In the article "Two Faces of Power," Bachrach and Baratz, argue that Dahl is also one-dimensional because he limits his definition of power to decisions in a formal political setting. They call this the first face of power, but the second face of power has to take into consideration what they call the second face of power, or "mobilization of bias," but now generally referred to as "framing." To frame an issue is to define what is considered an important issue and what are the appropriate choices for dealing with this issue. In other words, Dahl takes for granted the choices that people make in a political setting but does not consider that political debates might censor or exclude other important issues or alternatives. The ability to limit discussion, according to Bachrach and Baratz, is an exercise of power, but one that is completely missed by Dahl.

To influence what is considered an important issue is one example of this, whether it is the environment, drugs, abortion, or gay rights, before the 1970s these issues were not significantly debated in national politics.

Another example could be the limited choices given by the Democratic and Republican parties both of whom are rated very low in terms of public opinion. More recently, libertarian and social democratic movements have arisen to challenge the often stale and repetitive choices given by both major parties. In a modern setting, the media plays an important role in determining "key issues." Simply by reporting on certain issues or focusing on certain aspects of issues the media gives the impression that these are the important issues. To properly analyze power requires you to investigate how issues are framed, what is excluded, and most importantly who benefits from this. Once this step has been taken can you begin to analyze power in the way described by pluralists.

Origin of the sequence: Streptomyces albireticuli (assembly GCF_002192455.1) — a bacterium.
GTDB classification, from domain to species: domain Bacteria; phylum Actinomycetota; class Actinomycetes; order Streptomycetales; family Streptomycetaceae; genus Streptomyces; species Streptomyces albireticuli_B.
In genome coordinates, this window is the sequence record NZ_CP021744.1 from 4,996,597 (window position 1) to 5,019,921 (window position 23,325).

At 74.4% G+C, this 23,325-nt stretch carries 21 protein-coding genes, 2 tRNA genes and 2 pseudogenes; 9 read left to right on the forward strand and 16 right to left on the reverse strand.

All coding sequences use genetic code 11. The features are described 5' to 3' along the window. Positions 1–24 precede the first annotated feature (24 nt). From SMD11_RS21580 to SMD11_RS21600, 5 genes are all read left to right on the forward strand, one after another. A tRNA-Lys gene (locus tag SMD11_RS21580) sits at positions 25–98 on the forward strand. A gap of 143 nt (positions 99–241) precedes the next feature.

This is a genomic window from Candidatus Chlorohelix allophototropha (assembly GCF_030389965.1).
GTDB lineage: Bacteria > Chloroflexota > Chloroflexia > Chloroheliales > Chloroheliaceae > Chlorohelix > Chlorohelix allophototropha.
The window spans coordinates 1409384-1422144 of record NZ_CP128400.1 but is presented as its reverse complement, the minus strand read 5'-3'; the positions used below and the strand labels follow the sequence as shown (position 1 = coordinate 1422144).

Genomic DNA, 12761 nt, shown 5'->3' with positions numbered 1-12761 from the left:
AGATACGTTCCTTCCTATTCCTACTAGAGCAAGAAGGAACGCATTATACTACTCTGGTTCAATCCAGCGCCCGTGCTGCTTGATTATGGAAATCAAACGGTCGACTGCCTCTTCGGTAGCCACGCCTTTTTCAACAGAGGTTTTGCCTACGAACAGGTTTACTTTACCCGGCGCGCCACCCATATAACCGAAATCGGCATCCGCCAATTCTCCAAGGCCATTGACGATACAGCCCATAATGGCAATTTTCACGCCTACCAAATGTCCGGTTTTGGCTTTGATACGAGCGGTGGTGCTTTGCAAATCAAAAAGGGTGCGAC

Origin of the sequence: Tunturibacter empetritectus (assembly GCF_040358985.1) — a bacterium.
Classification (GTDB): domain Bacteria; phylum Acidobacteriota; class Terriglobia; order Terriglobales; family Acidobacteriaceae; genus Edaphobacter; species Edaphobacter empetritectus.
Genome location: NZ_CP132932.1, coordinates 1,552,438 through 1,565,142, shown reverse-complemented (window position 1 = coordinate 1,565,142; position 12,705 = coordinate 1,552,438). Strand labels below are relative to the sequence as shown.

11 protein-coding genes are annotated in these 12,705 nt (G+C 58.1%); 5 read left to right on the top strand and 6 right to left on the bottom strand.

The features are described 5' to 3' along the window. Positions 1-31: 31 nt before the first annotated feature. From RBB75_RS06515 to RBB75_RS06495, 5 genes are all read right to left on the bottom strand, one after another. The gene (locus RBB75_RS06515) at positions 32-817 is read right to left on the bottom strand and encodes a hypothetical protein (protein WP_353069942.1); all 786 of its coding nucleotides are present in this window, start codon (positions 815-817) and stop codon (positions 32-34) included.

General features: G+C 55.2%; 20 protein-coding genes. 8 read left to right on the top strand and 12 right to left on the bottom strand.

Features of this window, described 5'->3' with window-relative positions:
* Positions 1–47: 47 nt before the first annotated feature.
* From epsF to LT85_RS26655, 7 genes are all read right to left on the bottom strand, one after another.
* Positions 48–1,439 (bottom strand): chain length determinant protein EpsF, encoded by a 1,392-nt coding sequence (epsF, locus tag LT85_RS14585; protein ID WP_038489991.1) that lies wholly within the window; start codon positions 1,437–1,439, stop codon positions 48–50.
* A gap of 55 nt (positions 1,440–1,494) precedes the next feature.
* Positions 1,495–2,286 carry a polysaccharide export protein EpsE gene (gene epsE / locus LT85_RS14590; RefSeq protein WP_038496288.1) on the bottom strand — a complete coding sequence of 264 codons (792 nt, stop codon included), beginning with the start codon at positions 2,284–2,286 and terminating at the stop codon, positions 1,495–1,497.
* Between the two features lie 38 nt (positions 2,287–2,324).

Power is also exercised when issues are "re-framed" or in other words when the boundaries of discussion are changed. Two examples can be the "Occupy Wall Street" movement that reframed the economic discussion in the country to focus on income inequality using terms like "we are the 99%." Also, the  civil rights and black powers movements in the 1960s and 70s that changed the discussion on race in the country as well as, focusing more attention on institutionalized racism in the North. By changing the debate, or reframing the issues, these groups were able to exercise power.

The concept of power was further expanded on by sociologist Steven Lukes who argued there are actually "three dimensions of power": the first being political decisions (Dahl), the second is framing, or controlling what issues and policies are discussed (Bachrach and Baratz), but the third is the power to influence values or social norms, that is to control the basic ideas of right and wrong and what is considered good or bad. Lukes argues it is ultimately what people consider to be right or wrong, or normal, that will influence what choices are available and what decisions are made. In our society today, there is significant debate over whether "capitalism" is truly a beneficial economic system for the majority of people, or whether or not "socialism" is a better alternative. During the Cold War era in the U.S., capitalism was generally valued as something "good," and socialism was considered "evil" and associated with the Soviet Union. However, since the occupy movements (and associated movements like CrimethInc.) and the rise of socialist candidates like Bernie Sanders, there exists now a renewed debate over the how we value these economic systems.